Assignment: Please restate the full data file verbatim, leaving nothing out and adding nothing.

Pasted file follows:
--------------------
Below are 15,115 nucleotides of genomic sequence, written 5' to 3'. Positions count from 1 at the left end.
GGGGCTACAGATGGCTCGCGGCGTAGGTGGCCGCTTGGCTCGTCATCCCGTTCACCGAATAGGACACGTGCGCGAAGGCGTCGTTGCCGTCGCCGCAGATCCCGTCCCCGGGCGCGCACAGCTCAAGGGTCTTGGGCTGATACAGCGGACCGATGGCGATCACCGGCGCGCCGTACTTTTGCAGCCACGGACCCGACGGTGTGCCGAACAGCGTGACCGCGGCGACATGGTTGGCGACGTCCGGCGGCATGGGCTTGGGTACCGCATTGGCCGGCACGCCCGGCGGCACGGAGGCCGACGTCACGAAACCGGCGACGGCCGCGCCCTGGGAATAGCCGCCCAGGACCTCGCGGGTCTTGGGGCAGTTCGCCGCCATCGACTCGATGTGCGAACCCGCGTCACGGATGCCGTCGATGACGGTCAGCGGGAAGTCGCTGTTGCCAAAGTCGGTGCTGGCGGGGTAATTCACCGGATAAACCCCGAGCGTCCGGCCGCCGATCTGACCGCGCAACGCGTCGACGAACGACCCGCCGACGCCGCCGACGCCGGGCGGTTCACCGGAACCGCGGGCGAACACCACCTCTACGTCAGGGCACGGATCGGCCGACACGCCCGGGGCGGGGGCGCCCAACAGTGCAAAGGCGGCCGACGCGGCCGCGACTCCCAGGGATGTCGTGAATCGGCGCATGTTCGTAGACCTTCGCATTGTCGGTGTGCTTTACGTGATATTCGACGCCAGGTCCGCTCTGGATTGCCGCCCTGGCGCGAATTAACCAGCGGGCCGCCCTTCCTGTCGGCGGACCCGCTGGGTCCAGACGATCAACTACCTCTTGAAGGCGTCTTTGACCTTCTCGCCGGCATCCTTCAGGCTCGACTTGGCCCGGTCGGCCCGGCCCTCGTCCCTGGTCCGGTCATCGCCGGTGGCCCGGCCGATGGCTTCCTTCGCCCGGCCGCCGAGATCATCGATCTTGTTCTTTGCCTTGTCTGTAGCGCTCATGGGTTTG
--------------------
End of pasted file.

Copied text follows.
Below are 15,115 nucleotides of genomic sequence, written 5' to 3'. Positions count from 1 at the left end.
GGGGCTACAGATGGCTCGCGGCGTAGGTGGCCGCTTGGCTCGTCATCCCGTTCACCGAATAGGACACGTGCGCGAAGGCGTCGTTGCCGTCGCCGCAGATCCCGTCCCCGGGCGCGCACAGCTCAAGGGTCTTGGGCTGATACAGCGGACCGATGGCGATCACCGGCGCGCCGTACTTTTGCAGCCACGGACCCGACGGTGTGCCGAACAGCGTGACCGCGGCGACATGGTTGGCGACGTCCGGCGGCATGGGCTTGGGTACCGCATTGGCCGGCACGCCCGGCGGCACGGAGGCCGACGTCACGAAACCGGCGACGGCCGCGCCCTGGGAATAGCCGCCCAGGACCTCGCGGGTCTTGGGGCAGTTCGCCGCCATCGACTCGATGTGCGAACCCGCGTCACGGATGCCGTCGATGACGGTCAGCGGGAAGTCGCTGTTGCCAAAGTCGGTGCTGGCGGGGTAATTCACCGGATAAACCCCGAGCGTCCGGCCGCCGATCTGACCGCGCAACGCGTCGACGAACGACCCGCCGACGCCGCCGACGCCGGGCGGTTCACCGGAACCGCGGGCGAACACCACCTCTACGTCAGGGCACGGATCGGCCGACACGCCCGGGGCGGGGGCGCCCAACAGTGCAAAGGCGGCCGACGCGGCCGCGACTCCCAGGGATGTCGTGAATCGGCGCATGTTCGTAGACCTTCGCATTGTCGGTGTGCTTTACGTGATATTCGACGCCAGGTCCGCTCTGGATTGCCGCCCTGGCGCGAATTAACCAGCGGGCCGCCCTTCCTGTCGGCGGACCCGCTGGGTCCAGACGATCAACTACCTCTTGAAGGCGTCTTTGACCTTCTCGCCGGCATCCTTCAGGCTCGACTTGGCCCGGTCGGCCCGGCCCTCGTCCCTGGTCCGGTCATCGCCGGTGGCCCGGCCGATGGCTTCCTTCGCCCGGCCGCCGAGATCATCGATCTTGTTCTTTGCCTTGTCTGTAGCGCTCATGGGTTTG